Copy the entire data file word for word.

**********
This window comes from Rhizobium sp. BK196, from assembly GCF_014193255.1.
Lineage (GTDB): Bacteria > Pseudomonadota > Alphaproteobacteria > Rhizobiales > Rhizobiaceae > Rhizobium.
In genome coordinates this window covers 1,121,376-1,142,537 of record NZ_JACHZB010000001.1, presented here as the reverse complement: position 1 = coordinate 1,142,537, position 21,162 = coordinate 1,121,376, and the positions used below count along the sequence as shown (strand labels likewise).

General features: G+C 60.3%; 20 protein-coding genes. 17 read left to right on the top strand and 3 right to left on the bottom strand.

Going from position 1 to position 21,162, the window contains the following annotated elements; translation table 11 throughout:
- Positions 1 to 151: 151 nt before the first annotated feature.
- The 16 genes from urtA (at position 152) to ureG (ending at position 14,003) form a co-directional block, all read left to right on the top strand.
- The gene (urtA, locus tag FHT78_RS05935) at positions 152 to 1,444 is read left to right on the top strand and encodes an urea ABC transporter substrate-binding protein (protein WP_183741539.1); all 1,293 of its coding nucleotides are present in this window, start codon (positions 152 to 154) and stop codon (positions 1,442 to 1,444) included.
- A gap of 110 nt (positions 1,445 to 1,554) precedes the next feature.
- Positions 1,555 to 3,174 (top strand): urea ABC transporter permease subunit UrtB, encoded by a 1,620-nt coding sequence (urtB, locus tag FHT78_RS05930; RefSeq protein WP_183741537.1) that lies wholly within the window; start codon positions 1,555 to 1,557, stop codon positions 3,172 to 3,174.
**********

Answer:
This window comes from Rhizobium sp. BK196, from assembly GCF_014193255.1.
Lineage (GTDB): Bacteria > Pseudomonadota > Alphaproteobacteria > Rhizobiales > Rhizobiaceae > Rhizobium.
In genome coordinates this window covers 1,121,376-1,142,537 of record NZ_JACHZB010000001.1, presented here as the reverse complement: position 1 = coordinate 1,142,537, position 21,162 = coordinate 1,121,376, and the positions used below count along the sequence as shown (strand labels likewise).

General features: G+C 60.3%; 20 protein-coding genes. 17 read left to right on the top strand and 3 right to left on the bottom strand.

Going from position 1 to position 21,162, the window contains the following annotated elements; translation table 11 throughout:
- Positions 1 to 151: 151 nt before the first annotated feature.
- The 16 genes from urtA (at position 152) to ureG (ending at position 14,003) form a co-directional block, all read left to right on the top strand.
- The gene (urtA, locus tag FHT78_RS05935) at positions 152 to 1,444 is read left to right on the top strand and encodes an urea ABC transporter substrate-binding protein (protein WP_183741539.1); all 1,293 of its coding nucleotides are present in this window, start codon (positions 152 to 154) and stop codon (positions 1,442 to 1,444) included.
- A gap of 110 nt (positions 1,445 to 1,554) precedes the next feature.
- Positions 1,555 to 3,174 (top strand): urea ABC transporter permease subunit UrtB, encoded by a 1,620-nt coding sequence (urtB, locus tag FHT78_RS05930; RefSeq protein WP_183741537.1) that lies wholly within the window; start codon positions 1,555 to 1,557, stop codon positions 3,172 to 3,174.